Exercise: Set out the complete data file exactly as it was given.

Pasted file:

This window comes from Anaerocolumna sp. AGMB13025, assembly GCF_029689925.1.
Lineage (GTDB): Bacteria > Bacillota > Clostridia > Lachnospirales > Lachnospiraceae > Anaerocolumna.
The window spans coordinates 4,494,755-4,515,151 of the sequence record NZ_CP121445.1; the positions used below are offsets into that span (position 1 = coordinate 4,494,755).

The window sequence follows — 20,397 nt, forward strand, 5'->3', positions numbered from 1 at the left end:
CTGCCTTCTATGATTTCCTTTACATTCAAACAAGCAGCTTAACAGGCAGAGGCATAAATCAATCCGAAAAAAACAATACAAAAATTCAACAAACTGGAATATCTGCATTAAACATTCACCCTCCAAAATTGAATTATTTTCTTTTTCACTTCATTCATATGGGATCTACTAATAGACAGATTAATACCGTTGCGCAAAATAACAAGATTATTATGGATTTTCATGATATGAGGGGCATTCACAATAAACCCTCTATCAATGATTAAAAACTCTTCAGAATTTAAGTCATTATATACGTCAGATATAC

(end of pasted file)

This window comes from Anaerocolumna sp. AGMB13025, assembly GCF_029689925.1.
Lineage (GTDB): Bacteria > Bacillota > Clostridia > Lachnospirales > Lachnospiraceae > Anaerocolumna.
The window spans coordinates 4,494,755-4,515,151 of the sequence record NZ_CP121445.1; the positions used below are offsets into that span (position 1 = coordinate 4,494,755).

The window sequence follows — 20,397 nt, forward strand, 5'->3', positions numbered from 1 at the left end:
CTGCCTTCTATGATTTCCTTTACATTCAAACAAGCAGCTTAACAGGCAGAGGCATAAATCAATCCGAAAAAAACAATACAAAAATTCAACAAACTGGAATATCTGCATTAAACATTCACCCTCCAAAATTGAATTATTTTCTTTTTCACTTCATTCATATGGGATCTACTAATAGACAGATTAATACCGTTGCGCAAAATAACAAGATTATTATGGATTTTCATGATATGAGGGGCATTCACAATAAACCCTCTATCAATGATTAAAAACTCTTCAGAATTTAAGTCATTATATACGTCAGATATAC